- The Washington Times - Monday, April 11, 2005

Americans routinely list public speaking as one of their great fears, higher on the list than spiders, snakes, and death by fire. Most of us are sympathic to phobias but not Professor Trump. He loathed how Apprentice Angie, fatally choked on her presentation of a new wearable technology line for American Eagle. The two-part task began with each team getting a $5,000 Visa card to buy the newest techno gadgets used by American Eagle’s young customers—iPods, cell phones, Game Boys, laptops, and design a clothing line that makes it easy to “wear” your electronics. The teams would be judged on the prototype samples and their presentation to the American Eagle executives. Tana led Team Magna, and she masterfully steered Bren, Kendra and Craig to a clear victory and a personal record of 2-0 as a team leader. NetWorth Alex, on the other hand, was saddled both with a one-person disadvantage and two lame teammates, cold-turkey reformed tobacco chewer Chris, and Angie, a lucky survivor of 6 consecutive losing teams.

Magna’s Tana easily navigated the task, starting with a strong theme. She labeled Magna’s line of clothing “Wearable Technology.” To make sure she kept her team in touch with the market, she actively surveyed target customers and created clothing around those identified gadgets. She calmly overcame obstacles, including shoddy workmanship on her screen printed garments. Then, to seal her victory, she and Bren masterfully presented the products with confidence.

NetWorth was the Gang Who Couldn’t Sew Straight. Even though Alex had led teams to victory, his skills were overmatched by his teammates towering incompetence. Chris, who was responsible for purchasing the electronics, lost the team’s credit card and spent nearly 3 precious hours recovering the misplaced plastic. Angie, who Alex tapped to design and present the products, drowned in a sea of tasks, forgot one of the team’s products at the factory, was late for her presentation, and experienced a painful-to-watch panic in front of the executives. In the Board Room, Angie got her “You’re Fired!” the old fashioned way — she earned it.

Episode 12 Turning Points

Magna entered with 3 big advantages. First, it had the confidence of a strong victory in last episode’s pizza competition—last week’s leader Bren was exempt from firing. Second, they had 4 members, all of whom were accustomed to winning, and third, team leader Tana is this season’s coolest character under pressure. She faced this episode’s short deadline with ice water in her veins, which gave her teammates the power to prevail.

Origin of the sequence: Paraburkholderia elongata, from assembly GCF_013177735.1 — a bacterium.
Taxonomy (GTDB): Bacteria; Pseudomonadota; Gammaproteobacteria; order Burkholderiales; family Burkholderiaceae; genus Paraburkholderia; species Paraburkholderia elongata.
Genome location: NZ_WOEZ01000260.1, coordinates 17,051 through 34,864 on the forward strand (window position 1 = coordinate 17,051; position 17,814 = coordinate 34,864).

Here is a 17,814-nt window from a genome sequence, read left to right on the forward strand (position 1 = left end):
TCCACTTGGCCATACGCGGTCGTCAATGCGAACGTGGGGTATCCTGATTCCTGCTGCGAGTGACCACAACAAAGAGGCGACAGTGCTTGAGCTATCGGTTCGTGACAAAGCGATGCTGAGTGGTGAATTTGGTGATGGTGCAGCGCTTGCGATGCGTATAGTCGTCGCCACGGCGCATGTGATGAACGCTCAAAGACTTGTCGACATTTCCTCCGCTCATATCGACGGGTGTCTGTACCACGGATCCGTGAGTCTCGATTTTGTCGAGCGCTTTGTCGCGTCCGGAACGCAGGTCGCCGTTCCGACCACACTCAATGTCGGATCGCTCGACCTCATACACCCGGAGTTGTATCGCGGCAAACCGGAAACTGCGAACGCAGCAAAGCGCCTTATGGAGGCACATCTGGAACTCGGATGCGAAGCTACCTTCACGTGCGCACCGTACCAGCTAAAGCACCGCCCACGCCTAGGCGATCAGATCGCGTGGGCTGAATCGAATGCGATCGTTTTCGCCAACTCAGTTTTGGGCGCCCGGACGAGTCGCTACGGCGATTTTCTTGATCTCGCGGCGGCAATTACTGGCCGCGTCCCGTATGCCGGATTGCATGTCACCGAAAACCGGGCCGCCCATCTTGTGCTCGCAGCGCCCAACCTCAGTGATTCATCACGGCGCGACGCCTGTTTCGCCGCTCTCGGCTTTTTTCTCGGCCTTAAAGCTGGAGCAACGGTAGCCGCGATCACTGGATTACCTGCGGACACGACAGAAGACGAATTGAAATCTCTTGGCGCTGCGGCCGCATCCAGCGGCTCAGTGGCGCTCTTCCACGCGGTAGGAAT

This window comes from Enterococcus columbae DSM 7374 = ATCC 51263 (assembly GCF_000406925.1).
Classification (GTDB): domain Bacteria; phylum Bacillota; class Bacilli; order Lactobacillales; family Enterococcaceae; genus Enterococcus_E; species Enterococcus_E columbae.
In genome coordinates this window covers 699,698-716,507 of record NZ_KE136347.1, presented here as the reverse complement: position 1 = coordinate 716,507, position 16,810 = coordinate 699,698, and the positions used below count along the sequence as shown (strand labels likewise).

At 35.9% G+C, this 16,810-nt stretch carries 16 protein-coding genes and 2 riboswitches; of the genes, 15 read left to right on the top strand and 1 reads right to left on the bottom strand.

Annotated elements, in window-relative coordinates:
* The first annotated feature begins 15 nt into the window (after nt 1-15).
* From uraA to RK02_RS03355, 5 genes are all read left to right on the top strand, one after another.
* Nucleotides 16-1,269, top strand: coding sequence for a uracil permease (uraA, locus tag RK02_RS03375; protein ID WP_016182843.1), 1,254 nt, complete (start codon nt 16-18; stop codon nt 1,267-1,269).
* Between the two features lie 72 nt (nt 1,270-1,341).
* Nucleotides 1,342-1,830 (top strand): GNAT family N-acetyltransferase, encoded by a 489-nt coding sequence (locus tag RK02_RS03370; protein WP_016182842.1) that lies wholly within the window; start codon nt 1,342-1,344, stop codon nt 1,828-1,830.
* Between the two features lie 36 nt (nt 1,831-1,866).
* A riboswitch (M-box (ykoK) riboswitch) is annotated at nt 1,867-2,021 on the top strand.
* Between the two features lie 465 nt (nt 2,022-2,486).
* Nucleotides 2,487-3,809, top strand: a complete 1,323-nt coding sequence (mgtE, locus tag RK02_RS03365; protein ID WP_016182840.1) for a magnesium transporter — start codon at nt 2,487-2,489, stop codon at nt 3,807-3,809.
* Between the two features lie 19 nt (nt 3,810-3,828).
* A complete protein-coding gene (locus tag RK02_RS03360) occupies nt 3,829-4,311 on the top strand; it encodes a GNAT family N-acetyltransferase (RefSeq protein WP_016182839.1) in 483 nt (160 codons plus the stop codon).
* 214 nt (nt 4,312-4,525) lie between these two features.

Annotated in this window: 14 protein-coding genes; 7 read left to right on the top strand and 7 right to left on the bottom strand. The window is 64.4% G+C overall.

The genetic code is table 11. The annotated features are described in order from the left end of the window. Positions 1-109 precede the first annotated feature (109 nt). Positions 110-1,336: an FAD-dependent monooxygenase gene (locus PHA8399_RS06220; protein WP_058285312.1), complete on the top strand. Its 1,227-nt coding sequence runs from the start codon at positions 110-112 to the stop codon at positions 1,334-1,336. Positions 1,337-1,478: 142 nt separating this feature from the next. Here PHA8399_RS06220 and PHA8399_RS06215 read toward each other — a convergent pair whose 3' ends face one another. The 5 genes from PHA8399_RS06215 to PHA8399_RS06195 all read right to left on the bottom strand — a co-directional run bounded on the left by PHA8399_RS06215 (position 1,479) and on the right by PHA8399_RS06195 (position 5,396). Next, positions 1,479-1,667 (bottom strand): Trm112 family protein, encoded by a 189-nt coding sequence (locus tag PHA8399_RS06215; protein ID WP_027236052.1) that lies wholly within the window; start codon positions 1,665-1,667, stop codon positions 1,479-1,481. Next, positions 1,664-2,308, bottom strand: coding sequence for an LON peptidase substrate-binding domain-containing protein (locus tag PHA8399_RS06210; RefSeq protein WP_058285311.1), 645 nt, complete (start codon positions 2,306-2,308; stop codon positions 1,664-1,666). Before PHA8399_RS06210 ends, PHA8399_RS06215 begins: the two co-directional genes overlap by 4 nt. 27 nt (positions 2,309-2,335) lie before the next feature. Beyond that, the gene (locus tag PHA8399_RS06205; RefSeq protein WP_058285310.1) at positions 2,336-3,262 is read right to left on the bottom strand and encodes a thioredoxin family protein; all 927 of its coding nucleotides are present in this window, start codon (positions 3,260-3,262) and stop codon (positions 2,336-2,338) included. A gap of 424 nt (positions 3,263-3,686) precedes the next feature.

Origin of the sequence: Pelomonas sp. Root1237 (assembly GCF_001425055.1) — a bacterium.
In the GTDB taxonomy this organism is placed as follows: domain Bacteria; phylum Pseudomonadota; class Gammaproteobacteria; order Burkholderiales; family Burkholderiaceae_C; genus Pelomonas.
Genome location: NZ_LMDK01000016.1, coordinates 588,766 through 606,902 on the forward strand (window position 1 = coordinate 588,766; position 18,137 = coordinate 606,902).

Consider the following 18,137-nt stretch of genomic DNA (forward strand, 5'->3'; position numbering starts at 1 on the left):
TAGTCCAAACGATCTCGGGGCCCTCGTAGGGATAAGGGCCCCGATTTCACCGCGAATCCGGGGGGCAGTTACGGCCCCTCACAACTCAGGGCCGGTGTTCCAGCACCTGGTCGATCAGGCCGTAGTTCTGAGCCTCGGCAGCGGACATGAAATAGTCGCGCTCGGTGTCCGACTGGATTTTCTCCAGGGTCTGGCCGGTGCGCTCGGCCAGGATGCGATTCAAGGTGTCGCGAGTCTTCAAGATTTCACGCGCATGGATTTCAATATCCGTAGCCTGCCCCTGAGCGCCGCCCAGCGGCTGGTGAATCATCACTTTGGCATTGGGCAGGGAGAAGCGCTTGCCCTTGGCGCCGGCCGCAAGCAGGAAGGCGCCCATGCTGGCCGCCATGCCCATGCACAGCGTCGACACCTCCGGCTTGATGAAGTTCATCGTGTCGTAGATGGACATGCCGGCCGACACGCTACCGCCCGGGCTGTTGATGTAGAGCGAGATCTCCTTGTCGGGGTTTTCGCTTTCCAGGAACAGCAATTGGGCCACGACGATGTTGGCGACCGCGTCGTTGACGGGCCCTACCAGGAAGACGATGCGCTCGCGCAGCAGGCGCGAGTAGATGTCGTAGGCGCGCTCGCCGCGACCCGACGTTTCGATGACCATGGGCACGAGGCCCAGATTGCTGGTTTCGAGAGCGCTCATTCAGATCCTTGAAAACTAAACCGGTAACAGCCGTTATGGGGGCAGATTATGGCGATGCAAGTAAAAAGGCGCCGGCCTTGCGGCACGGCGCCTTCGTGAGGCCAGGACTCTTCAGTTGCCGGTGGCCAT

For NetWorth, Alex displayed emotional un-intelligence when he wrote Angie a torturously long “to do” list and then casually watched as Angie drowned, along with the team’s chances. Alex’s bad luck continued when frequent-loser Chris rendered himself useless while recovering his team’s lost credit card from Best Buy. In the Board Room, The Donald even acknowledged that Alex had been strong until he got thrown in with losers like Angie and Chris.

Lessons Learned

LESSON ONE

In Trump’s world, presentation is everything. From Trump’s buildings to golf courses to casinos to clothing, the value is in the show. Despite manufacturing flaws, Magna’s victory was sealed by Tana’s poised presentation. Tana’s strong showing was built on a strong foundation of customer research. The research resulted in Bren’s confident answer to American Eagle’s questions about which techno toy is most important for today’s youth by letting them know without a doubt it was a cell phone which rang them in as the winners.

LESSON TWO

In business, being fashionably late doesn’t play. Trump’s New York City is a place obsessed with speed and punctuality. Magna team leader Tana was prompt and ready. By contrast, NetWorth was not only late for their presentation, but also forgot a key item—a jean jacket. In Donaldland, a half-hour late and an item short equals failure. And as any true Trump-ologist knows, Donald believes that failure is not an option.

LESSON THREE

Trumpville is no place for chokers. Trump’s lack of compassion for choking in the clutch is because thecomes partly from his obsession with golf, a game that regularly calls for playing under pressure. And he knows that choking has a cash cost as well.

Next week, watch for a re-alignment to get the teams back to even strength. Stay tuned.

Meet Nick Warnock from Apprentice One and Jay Whitehead at HRO World on Tuesday, April 12 at the New York City Hilton (www.hroworld.com) For more info on the show or questions and comments email: trumponomics@aol.com.

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